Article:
Creating a Reserve Plan as a Part of the Risk Plan

Use the following steps to identify the need for reserves and have them ready when needed.

Recognize the need. The first critical step is simply to understand that you have a need for reserves. If you do not recognize that you are in this situation until the need arises, it will already be too late to react. The need for reserve resources will typically come out as part of your risk management strategy. You may have identified a certain project risk and determined that the way to mitigate the risk is to have certain resources in reserve.

Determine the costs and benefits. There is obviously a benefit to having potentially necessary resources in reserve. There is usually a cost as well. For instance, there is the project management time required to put together and execute the Risk Plan. However, many times there are also additional project costs. Let’s look at the three prior examples.

In the YR2K example, there may not have been an incremental cost associated with identifying additional resources if they were internal to the company. The cost would have only been incurred if the resources were needed.

In the second example, you purchase an extra ten hardware units and have them in reserve. The cost to the project is increased by those additional ten units. If you end up needing the units, there is no additional cost. (In fact you probably saved some money.) However, if you don’t use them all, the remaining units may be unused and would be an extra cost that the project would not have had to spend otherwise.

In the third example, you ask consulting firms to look for a specialty resource. You would typically not have an incremental cost up front, unless you paid a consulting firm to have people available and in reserve. However, if you ended up needing an additional resource, the billing rate will probably be higher to reflect the additional work that the consulting firm invested.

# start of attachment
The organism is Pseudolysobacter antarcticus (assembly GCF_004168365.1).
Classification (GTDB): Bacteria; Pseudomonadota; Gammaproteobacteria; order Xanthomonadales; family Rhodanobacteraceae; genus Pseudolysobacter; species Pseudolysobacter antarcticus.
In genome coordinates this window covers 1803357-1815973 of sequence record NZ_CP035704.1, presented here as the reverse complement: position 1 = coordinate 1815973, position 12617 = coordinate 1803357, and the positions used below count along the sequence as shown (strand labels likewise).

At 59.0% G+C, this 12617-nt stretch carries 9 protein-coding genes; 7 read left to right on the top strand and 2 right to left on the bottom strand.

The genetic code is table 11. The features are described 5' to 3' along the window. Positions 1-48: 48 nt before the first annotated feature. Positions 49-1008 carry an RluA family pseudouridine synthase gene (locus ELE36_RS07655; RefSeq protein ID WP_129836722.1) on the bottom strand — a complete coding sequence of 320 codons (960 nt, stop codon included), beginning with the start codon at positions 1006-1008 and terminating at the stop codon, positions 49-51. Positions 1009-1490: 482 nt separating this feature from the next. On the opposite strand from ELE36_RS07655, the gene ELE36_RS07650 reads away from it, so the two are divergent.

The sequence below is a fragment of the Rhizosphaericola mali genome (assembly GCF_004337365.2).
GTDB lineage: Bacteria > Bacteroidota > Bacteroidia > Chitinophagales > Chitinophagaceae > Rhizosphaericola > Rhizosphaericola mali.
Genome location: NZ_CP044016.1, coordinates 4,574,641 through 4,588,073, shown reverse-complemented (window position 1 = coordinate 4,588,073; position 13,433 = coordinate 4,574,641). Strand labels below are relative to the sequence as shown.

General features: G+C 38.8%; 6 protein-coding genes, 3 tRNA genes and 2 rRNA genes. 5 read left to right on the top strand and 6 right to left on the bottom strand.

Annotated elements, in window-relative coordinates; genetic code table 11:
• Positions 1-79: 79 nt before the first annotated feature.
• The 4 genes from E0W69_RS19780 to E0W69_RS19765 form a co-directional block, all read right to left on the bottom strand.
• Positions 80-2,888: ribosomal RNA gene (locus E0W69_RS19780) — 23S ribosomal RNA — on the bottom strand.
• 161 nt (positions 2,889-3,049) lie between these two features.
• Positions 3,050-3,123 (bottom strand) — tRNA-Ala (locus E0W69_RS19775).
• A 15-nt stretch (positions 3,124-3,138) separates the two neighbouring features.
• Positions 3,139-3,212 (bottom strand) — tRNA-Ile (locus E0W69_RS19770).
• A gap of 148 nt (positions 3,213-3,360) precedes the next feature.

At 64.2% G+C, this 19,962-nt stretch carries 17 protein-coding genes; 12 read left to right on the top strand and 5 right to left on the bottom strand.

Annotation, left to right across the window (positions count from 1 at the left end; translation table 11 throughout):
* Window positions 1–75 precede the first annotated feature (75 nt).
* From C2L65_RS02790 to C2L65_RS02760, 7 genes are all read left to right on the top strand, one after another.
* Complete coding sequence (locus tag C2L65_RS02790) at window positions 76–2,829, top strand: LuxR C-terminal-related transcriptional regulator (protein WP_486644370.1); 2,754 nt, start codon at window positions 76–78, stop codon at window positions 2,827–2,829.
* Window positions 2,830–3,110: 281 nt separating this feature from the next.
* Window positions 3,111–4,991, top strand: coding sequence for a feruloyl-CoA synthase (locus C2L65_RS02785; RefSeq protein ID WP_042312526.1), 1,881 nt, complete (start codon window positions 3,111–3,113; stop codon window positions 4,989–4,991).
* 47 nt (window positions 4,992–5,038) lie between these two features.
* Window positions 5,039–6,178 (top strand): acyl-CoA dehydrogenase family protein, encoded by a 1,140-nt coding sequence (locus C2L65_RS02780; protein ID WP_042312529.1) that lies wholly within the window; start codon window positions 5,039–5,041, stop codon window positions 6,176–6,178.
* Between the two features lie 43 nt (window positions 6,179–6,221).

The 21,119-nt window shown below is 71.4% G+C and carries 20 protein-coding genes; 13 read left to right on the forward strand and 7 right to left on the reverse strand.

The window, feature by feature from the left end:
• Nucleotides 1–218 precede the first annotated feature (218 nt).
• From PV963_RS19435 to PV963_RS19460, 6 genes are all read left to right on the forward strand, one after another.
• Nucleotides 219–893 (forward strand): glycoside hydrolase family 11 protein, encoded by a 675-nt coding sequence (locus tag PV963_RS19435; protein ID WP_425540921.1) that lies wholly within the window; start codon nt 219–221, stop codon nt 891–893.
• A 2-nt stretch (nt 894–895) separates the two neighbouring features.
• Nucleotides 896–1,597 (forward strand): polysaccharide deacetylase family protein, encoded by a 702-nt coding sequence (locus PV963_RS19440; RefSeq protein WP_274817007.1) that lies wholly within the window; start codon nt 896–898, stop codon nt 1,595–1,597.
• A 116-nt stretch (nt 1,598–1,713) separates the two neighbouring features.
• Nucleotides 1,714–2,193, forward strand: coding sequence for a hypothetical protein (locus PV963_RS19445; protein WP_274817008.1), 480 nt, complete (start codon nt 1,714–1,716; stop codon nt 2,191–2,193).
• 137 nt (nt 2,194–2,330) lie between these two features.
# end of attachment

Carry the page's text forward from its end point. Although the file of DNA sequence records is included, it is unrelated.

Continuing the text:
Gain approval. The risk, cost and benefit information should be taken to the sponsor for approval. You want to be sure that the sponsor agrees that your reserve plan is rigorous enough to reduce the risk to the project. You also want to make sure the sponsor approves any cost to the project and is aware of any incremental costs if the reserve resources need to be acquired.

Manage the Risk Plan. The activities associated with the Risk Plan need to be moved to the schedule and managed proactively. The project manager should also re-evaluate the risks on a scheduled basis, probably monthly or at the end of major milestones, to ensure that the reserves are still necessary and provide proper risk protection to the project


On most projects, if you find that you need more resources, you talk to your sponsor and revise the budget and schedule if necessary. However, on some projects you do not have the luxury of additional time. In those cases, the project manager must identify where the project may be at risk and have a plan in place to make sure resources are in reserve if needed. Sometimes you actually need to have the resources physically available. Other times, you just need to know that you could acquire them on short notice if necessary. The need for project reserves would typically be identified and managed through the risk management process, with reserve resources being a response to a specifically identified project risk.

At TenStep we are dedicated to helping organizations achieve their goals and strategies through the successful execution of critical business projects. We provide training, consulting and products for organizations to help them set up an environment where projects are successful. This includes help with strategic planning, portfolio management, program / project management, Project Management Offices (PMOs) and project lifecycles. For more information, visit or contact us at
Read 4207 times Last modified on Wednesday, 27 May 2015 14:58